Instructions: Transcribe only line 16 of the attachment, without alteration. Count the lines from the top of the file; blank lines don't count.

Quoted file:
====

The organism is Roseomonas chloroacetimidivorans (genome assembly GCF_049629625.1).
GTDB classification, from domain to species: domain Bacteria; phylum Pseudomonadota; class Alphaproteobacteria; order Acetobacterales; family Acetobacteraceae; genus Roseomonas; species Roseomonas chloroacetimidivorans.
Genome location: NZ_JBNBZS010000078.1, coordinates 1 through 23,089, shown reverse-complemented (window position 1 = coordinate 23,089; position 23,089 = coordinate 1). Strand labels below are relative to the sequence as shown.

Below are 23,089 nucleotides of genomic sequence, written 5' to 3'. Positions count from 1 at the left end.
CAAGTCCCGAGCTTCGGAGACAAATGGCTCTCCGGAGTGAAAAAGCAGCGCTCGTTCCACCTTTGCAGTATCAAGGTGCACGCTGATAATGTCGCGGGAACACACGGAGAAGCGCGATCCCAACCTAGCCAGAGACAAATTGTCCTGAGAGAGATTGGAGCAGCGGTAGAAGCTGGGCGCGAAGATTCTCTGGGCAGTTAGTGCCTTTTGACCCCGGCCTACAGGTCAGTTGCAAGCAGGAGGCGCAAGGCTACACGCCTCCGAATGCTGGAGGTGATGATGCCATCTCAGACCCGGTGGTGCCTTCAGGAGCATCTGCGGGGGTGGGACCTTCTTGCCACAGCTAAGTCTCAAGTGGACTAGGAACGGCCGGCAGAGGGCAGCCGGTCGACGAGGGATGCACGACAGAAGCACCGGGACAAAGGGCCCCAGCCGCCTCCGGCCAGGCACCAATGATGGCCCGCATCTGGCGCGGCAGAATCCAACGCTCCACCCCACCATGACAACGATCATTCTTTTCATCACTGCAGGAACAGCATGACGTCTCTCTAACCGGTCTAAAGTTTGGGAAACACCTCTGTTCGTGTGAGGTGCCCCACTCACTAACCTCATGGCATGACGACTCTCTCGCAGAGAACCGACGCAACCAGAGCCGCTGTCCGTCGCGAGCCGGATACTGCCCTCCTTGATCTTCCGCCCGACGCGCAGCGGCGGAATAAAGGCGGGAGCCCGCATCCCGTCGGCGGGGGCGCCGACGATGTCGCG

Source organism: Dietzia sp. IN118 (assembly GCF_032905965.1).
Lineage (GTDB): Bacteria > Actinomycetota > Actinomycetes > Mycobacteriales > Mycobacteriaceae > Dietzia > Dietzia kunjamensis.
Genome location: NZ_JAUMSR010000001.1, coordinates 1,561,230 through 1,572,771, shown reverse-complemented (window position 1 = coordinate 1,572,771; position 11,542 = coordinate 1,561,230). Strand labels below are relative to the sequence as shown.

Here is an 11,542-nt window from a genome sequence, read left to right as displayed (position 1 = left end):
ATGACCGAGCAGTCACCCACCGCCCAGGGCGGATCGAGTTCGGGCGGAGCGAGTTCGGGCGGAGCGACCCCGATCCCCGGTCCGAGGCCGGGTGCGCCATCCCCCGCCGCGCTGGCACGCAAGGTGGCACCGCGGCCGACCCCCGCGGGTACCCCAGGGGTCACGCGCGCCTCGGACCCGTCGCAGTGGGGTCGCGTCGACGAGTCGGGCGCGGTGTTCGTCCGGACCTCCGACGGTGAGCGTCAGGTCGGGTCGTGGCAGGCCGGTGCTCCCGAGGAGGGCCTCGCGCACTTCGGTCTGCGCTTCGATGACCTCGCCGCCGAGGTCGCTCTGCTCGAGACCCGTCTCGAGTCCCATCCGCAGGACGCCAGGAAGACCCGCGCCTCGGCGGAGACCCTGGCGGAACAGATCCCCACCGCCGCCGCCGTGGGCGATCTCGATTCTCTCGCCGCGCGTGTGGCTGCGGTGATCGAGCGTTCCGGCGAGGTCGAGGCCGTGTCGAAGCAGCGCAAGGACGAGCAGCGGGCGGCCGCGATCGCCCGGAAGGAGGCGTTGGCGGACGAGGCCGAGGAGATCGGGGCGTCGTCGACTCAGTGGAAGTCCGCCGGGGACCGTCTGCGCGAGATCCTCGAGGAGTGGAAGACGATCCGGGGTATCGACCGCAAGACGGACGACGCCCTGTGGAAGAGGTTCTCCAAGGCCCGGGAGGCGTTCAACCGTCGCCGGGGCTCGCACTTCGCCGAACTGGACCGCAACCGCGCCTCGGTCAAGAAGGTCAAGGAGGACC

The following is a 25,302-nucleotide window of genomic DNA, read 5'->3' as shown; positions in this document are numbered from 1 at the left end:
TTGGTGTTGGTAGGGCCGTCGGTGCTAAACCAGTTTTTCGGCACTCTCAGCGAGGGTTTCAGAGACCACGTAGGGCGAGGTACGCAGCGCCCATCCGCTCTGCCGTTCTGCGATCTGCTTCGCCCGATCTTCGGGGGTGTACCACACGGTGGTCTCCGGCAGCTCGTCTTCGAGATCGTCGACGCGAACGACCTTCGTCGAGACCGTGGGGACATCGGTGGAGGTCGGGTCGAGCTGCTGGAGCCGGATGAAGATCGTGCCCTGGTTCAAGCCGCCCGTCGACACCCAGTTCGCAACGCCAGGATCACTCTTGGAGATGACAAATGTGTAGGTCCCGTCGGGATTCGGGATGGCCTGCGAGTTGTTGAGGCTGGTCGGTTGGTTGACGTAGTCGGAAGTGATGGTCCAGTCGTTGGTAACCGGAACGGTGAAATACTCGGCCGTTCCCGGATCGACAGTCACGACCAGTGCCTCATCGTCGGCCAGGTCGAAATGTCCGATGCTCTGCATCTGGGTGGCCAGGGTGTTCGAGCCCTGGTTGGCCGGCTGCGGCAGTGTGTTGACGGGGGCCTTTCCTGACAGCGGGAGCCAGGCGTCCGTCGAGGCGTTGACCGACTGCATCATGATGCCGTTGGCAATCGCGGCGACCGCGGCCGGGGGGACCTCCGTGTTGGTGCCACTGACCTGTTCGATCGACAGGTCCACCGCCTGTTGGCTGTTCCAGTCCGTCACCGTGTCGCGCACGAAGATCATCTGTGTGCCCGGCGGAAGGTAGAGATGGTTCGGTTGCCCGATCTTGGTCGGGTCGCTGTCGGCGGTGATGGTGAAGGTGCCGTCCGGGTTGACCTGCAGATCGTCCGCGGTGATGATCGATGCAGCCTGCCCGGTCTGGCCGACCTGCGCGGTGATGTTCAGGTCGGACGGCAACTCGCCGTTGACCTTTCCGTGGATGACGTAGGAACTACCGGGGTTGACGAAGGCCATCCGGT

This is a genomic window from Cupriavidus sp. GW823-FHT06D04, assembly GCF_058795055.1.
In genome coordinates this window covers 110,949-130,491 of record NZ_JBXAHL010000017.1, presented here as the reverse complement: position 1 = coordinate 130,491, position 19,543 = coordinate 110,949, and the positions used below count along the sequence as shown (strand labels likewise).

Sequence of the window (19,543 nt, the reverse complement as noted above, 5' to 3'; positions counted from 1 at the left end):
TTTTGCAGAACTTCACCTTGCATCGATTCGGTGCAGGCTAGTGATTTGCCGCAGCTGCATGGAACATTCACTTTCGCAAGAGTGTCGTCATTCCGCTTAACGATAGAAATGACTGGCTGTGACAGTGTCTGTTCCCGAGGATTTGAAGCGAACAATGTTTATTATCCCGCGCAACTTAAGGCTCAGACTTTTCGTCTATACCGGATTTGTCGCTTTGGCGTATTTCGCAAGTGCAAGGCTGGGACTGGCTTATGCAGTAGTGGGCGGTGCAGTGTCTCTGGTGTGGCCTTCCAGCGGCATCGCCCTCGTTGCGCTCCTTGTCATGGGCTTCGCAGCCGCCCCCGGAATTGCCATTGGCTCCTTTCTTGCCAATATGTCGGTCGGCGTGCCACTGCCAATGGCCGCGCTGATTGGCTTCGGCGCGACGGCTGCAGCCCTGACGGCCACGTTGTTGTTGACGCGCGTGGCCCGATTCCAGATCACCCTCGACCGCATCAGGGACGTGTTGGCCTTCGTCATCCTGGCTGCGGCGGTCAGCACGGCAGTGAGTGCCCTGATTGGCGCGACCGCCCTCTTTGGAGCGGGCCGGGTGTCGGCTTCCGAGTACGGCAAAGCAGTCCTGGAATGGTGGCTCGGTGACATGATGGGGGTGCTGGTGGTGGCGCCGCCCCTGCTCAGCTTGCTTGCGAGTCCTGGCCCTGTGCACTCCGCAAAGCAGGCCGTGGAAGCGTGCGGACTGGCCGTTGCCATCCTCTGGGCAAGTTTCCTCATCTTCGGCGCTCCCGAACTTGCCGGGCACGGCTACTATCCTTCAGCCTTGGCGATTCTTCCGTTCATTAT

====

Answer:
TTTTGCAGAACTTCACCTTGCATCGATTCGGTGCAGGCTAGTGATTTGCCGCAGCTGCATGGAACATTCACTTTCGCAAGAGTGTCGTCATTCCGCTTAACGATAGAAATGACTGGCTGTGACAGTGTCTGTTCCCGAGGATTTGAAGCGAACAATGTTTATTATCCCGCGCAACTTAAGGCTCAGACTTTTCGTCTATACCGGATTTGTCGCTTTGGCGTATTTCGCAAGTGCAAGGCTGGGACTGGCTTATGCAGTAGTGGGCGGTGCAGTGTCTCTGGTGTGGCCTTCCAGCGGCATCGCCCTCGTTGCGCTCCTTGTCATGGGCTTCGCAGCCGCCCCCGGAATTGCCATTGGCTCCTTTCTTGCCAATATGTCGGTCGGCGTGCCACTGCCAATGGCCGCGCTGATTGGCTTCGGCGCGACGGCTGCAGCCCTGACGGCCACGTTGTTGTTGACGCGCGTGGCCCGATTCCAGATCACCCTCGACCGCATCAGGGACGTGTTGGCCTTCGTCATCCTGGCTGCGGCGGTCAGCACGGCAGTGAGTGCCCTGATTGGCGCGACCGCCCTCTTTGGAGCGGGCCGGGTGTCGGCTTCCGAGTACGGCAAAGCAGTCCTGGAATGGTGGCTCGGTGACATGATGGGGGTGCTGGTGGTGGCGCCGCCCCTGCTCAGCTTGCTTGCGAGTCCTGGCCCTGTGCACTCCGCAAAGCAGGCCGTGGAAGCGTGCGGACTGGCCGTTGCCATCCTCTGGGCAAGTTTCCTCATCTTCGGCGCTCCCGAACTTGCCGGGCACGGCTACTATCCTTCAGCCTTGGCGATTCTTCCGTTCATTAT